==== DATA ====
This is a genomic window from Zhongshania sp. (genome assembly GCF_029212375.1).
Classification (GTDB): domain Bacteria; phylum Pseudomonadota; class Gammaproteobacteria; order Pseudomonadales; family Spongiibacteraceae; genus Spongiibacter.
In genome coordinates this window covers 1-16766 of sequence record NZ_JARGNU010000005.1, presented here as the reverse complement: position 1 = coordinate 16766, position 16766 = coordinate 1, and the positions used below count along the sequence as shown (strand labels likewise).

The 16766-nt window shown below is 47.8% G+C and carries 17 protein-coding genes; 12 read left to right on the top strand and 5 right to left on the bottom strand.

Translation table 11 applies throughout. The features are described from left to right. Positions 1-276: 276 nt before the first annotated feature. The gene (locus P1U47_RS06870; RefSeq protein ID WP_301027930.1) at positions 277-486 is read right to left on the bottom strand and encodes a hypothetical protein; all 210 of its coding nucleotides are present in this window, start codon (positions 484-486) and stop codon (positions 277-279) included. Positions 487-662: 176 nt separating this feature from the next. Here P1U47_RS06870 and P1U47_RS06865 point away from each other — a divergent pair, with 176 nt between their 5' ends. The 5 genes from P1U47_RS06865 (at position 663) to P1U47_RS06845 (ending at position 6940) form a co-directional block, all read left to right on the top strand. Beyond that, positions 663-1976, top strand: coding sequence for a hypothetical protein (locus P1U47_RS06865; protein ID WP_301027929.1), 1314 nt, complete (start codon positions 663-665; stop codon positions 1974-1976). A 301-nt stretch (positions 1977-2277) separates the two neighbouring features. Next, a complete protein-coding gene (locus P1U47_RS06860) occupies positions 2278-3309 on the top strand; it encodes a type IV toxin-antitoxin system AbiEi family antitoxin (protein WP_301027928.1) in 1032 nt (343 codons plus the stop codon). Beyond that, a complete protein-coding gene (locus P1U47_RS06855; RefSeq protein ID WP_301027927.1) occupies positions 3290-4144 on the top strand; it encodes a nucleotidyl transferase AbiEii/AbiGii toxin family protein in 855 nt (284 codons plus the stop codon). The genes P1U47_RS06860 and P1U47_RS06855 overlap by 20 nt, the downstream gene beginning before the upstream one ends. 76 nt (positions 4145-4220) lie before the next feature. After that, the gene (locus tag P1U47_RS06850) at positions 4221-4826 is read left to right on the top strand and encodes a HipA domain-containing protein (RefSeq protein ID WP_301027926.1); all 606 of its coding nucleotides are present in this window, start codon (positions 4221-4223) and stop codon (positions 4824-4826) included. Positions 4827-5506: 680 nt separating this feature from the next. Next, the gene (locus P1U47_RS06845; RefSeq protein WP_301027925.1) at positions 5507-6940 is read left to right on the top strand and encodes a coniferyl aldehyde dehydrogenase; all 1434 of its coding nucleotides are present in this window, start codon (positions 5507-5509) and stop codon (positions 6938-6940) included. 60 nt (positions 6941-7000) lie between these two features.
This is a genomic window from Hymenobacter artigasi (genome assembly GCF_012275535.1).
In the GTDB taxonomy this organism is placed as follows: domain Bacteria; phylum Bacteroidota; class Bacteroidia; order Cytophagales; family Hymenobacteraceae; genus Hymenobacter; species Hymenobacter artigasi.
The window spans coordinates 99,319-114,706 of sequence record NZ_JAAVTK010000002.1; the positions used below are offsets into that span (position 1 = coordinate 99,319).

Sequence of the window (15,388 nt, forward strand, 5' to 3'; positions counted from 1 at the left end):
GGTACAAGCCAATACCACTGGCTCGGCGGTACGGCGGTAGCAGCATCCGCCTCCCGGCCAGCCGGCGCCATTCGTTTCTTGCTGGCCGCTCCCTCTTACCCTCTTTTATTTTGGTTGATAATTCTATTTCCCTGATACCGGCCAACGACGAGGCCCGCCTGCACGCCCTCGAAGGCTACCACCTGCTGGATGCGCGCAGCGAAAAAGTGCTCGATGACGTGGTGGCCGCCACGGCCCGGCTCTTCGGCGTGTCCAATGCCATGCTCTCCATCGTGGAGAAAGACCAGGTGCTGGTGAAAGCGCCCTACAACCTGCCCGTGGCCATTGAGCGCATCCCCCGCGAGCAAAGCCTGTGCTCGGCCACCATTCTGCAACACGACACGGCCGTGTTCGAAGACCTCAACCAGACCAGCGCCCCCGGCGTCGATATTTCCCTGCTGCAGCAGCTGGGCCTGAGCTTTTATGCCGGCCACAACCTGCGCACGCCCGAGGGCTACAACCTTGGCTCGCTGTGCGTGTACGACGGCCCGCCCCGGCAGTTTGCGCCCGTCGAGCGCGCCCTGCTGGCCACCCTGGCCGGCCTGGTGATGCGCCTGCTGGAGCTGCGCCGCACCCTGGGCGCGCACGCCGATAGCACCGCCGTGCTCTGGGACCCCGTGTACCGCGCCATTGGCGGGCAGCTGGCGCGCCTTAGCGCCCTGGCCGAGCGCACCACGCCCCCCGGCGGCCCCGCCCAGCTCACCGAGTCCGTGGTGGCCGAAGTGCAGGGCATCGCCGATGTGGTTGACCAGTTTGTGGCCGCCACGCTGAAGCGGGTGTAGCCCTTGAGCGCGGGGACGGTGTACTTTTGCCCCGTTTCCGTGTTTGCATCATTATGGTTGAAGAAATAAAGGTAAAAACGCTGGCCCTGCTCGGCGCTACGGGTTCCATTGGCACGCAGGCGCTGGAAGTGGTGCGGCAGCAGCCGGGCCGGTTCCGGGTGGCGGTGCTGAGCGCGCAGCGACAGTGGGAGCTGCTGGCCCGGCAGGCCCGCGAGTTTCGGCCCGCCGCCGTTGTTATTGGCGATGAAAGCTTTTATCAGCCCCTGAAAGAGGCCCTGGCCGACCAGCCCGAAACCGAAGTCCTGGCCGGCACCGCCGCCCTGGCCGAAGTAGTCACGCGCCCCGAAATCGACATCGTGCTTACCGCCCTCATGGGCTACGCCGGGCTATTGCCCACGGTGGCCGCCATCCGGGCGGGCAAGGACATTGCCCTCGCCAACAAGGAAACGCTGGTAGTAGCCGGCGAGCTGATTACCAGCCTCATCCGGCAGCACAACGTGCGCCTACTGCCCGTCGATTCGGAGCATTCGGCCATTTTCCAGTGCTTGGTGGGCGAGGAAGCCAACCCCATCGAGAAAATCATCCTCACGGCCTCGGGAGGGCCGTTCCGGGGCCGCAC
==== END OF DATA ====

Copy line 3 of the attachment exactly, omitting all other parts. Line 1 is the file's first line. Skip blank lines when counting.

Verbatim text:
In genome coordinates this window covers 1-16766 of sequence record NZ_JARGNU010000005.1, presented here as the reverse complement: position 1 = coordinate 16766, position 16766 = coordinate 1, and the positions used below count along the sequence as shown (strand labels likewise).